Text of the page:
Sympathy Etiquette Guide: Hindu Traditions
Choosing sympathy gifts is never easy. How can any gift fill the void of a missing loved one? It’s a tall order, but remember, no one actually expects a sympathy gift to eliminate the grief. Still, a gift adds a bright touch to an otherwise dark time, so my suggestion is to always give when the opportunity arises. But, there are some guidelines that you need to be aware of so that you don’t offend people you care about and are trying to help. Being sensitive to friends’ and acquaintances’ cultural traditions is always a must, but it’s especially crucial at this fragile time. Some gifts or gestures that are your go-to’s may turn out to be big no-go’s, depending on the culture. With this in mind, I’m doing a series on sympathy etiquette by tradition to help you navigate sympathy gifts. Today, we focus on the Hindu faith.
In Hindu culture, funerals are usually held within twenty-four hours of the death, and after the funeral, friends may visit the family’s home where the body is usually kept until it is cremated. During this time, it is tradition to bring fruit to the family. Consider perhaps putting together a basket of assorted colorful fruits. Don’t exchange greetings with the family of the deceased. You can nod in sympathy, hug or touch, but don’t ask about their well-being. Less is more in this case.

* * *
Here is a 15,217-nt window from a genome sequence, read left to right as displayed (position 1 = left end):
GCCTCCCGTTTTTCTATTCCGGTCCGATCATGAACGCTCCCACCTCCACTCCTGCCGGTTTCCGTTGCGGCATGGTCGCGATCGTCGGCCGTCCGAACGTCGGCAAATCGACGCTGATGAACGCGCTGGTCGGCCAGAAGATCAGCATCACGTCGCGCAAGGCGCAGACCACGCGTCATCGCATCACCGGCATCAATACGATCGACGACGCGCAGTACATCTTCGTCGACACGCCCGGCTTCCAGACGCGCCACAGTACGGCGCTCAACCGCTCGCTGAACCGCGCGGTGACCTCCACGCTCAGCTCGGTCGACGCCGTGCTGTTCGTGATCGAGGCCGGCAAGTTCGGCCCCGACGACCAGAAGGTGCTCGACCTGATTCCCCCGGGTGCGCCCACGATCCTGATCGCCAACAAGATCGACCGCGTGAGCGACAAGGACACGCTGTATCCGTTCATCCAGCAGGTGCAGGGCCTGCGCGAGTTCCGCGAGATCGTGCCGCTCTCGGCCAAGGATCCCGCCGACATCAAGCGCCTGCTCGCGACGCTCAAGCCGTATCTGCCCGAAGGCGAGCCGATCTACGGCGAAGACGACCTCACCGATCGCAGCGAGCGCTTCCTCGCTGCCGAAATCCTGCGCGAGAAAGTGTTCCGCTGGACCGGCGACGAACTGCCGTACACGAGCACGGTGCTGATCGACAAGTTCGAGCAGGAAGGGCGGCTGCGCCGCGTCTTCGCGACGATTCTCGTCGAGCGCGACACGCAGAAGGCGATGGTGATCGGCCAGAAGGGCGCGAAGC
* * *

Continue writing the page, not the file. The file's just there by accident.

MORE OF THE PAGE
With these notes, you’re assured you won’t make a regrettable mistake during a tough time. See Gifts.com’s other etiquette guides for sympathy by tradition posts and shop all of our handpicked sympathy gifts with these guidelines in mind.